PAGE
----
I hope you will now be able to understand the definition. Here it goes!

A Headless CMS is a backend-only CMS that acts as a content repository or container where you can store your digital content. It does not have a visual interface of its own. The device it is published on decides its interface. 

Check out this really cool video that explains a headless CMS in a simplified manner!

The biggest advantage of Headless CMS is that it is not limited to a single platform or device. You can easily display your content on a website, an app, a watch, a VR headset, on TV, Podcast, Alexa, etc.

What is Headless WordPress?

A Headless WordPress website uses the WordPress CMS for creating and managing web content. This content is then delivered via API to a different platform that works as the frontend or presentation part of this system. The interface of the front end is decided through API.

Headless WordPress

With Headless WordPress, content creators and marketing teams get to work in the comfort of their favorite WordPress CMS. Not just that, it also allows developers to work with their preferred programming languages to design the front end instead of adhering to the required language.  

But, the main question that arises here is, how is the content forwarded to multiple platforms? How does a headless CMS function? And can a traditional CMS be converted to a Headless one? 

The answer to all the above questions is API. Let’s understand what that is. 

What is an API?

Application Programming Interface (API) is the method through which two applications can communicate with each other. It acts like a bridge between different software and hardware devices, allowing them to use the functions of one another. 

What is an API

You can think of an API as a manual comprising instructions on how to use an application. It consists of information about:

  • What a software can do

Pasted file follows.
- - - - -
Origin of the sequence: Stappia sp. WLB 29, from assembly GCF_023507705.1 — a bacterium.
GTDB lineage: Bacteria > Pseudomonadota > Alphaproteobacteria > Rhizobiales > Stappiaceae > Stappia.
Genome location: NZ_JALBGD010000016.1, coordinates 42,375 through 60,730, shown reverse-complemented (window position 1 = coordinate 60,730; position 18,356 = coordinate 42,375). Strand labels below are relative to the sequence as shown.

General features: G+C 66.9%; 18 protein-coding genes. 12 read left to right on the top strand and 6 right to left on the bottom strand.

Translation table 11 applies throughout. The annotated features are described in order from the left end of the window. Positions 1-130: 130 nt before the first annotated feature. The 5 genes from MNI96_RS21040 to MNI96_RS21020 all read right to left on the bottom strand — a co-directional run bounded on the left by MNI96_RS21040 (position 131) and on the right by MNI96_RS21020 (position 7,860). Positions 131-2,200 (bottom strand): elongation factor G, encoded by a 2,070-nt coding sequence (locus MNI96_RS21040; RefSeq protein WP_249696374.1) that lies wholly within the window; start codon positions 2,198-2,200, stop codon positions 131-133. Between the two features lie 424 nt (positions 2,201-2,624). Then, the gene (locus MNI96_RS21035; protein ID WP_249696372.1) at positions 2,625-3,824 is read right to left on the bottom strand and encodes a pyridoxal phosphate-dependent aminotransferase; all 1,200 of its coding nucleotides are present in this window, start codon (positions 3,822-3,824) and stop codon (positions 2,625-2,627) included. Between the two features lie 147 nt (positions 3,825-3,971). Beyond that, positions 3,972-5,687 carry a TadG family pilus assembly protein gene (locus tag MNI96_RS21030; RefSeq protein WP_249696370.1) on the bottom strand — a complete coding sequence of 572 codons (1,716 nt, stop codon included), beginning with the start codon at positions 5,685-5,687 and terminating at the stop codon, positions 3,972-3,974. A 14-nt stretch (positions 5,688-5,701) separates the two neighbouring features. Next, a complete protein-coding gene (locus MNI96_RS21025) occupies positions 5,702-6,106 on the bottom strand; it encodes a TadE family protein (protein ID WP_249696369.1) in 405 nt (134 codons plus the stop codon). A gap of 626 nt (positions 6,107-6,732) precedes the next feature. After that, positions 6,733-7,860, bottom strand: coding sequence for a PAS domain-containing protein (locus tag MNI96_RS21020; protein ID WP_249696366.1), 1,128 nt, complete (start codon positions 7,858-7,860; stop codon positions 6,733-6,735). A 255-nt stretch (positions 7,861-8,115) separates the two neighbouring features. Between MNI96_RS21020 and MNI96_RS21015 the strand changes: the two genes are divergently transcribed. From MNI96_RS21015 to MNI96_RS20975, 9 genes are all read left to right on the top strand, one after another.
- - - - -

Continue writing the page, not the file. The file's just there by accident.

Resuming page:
• How to implement those functions

You might’ve seen a lot of implementations of APIs on the Internet. For example,

  • While logging into any of your online accounts, the screen displaying ‘Login with Google’ is Google’s content API.
  • When you are tracking the location of your delivery guy, the food delivery application might use Google Maps’ API to display a map.
  • While surfing hotel booking platforms, all the information that you see is sourced through the actual hotel’s API.

Where else have you seen an API in use? Let me know in the comments section.

The biggest benefit of using APIs is that developers don’t need to build everything from scratch! They can simply embed an API and implement a specific functionality like maps, weather, calculator, login page, etc on their app! 

How does a Headless CMS work?

In simple words, if you add an API to a traditional CMS, it becomes a Headless CMS. Its working is quite straightforward. 

  • Content creators draft their content and upload it to the Headless CMS, which stores your content on the cloud. 
  • The developers then fetch it through an API and deliver it to any app or device of your choice.

Traditional CMS vs Headless CMS

Traditional CMSHeadless CMS
CustomizationLimitedUnlimited
SpeedSlowerFaster
SecurityVulnerable to DDoS attacksMore secure as front end and back end are separated
CostAffordableExpensive